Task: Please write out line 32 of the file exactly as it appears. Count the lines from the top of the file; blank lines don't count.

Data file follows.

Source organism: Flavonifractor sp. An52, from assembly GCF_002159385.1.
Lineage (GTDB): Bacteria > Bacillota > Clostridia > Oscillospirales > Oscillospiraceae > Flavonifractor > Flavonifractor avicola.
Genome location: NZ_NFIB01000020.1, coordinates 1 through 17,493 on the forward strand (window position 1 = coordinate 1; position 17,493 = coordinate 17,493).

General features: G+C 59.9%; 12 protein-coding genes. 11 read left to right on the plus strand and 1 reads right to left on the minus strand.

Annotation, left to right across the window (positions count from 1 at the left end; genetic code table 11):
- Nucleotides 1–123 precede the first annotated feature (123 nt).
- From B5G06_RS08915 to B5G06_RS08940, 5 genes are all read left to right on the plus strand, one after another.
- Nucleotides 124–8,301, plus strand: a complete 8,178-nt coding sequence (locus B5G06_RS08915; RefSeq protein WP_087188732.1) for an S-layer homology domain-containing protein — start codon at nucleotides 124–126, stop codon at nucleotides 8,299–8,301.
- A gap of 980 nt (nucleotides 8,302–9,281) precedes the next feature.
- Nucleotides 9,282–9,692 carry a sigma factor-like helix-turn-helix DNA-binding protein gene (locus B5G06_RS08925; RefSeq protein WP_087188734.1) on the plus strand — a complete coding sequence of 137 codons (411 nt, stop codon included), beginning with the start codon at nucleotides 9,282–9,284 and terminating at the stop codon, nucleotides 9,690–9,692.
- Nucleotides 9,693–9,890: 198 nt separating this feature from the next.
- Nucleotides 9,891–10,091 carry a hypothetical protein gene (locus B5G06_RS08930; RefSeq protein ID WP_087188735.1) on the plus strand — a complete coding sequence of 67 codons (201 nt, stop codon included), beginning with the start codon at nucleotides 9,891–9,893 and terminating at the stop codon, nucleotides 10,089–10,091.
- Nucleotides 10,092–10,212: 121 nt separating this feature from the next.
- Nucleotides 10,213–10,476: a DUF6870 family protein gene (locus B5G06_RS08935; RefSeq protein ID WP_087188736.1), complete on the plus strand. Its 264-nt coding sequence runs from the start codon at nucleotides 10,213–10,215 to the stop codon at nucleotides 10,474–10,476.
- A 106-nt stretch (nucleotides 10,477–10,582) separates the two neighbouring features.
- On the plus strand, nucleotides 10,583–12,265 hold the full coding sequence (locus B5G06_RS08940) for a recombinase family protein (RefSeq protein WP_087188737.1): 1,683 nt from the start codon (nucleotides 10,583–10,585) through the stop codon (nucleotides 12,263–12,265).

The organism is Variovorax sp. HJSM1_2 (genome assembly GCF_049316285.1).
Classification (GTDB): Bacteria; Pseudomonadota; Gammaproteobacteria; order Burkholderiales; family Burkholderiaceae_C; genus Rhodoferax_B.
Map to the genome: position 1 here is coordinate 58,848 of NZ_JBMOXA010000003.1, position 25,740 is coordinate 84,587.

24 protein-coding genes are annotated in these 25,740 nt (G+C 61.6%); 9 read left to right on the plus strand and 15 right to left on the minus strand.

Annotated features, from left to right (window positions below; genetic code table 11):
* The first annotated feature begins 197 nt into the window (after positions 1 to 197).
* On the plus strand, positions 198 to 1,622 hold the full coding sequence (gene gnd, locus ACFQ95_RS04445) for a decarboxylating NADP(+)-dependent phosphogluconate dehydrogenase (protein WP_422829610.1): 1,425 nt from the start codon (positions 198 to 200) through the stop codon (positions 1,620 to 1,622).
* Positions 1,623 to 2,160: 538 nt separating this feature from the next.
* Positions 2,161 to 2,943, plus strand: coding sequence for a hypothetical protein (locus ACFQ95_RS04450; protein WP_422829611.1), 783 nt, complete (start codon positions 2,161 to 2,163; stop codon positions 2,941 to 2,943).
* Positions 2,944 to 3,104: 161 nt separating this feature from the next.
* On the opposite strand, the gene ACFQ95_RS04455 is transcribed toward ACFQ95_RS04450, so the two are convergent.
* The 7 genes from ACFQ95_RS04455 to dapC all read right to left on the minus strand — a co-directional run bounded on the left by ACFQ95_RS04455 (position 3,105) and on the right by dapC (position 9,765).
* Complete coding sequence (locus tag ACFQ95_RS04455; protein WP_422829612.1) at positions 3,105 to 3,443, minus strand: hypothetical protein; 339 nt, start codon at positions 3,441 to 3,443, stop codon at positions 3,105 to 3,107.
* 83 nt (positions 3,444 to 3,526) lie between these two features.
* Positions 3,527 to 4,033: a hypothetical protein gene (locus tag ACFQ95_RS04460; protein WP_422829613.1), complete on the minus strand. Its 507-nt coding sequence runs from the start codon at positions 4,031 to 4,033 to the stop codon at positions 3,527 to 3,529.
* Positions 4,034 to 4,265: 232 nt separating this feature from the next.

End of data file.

* Positions 4,034 to 4,265: 232 nt separating this feature from the next.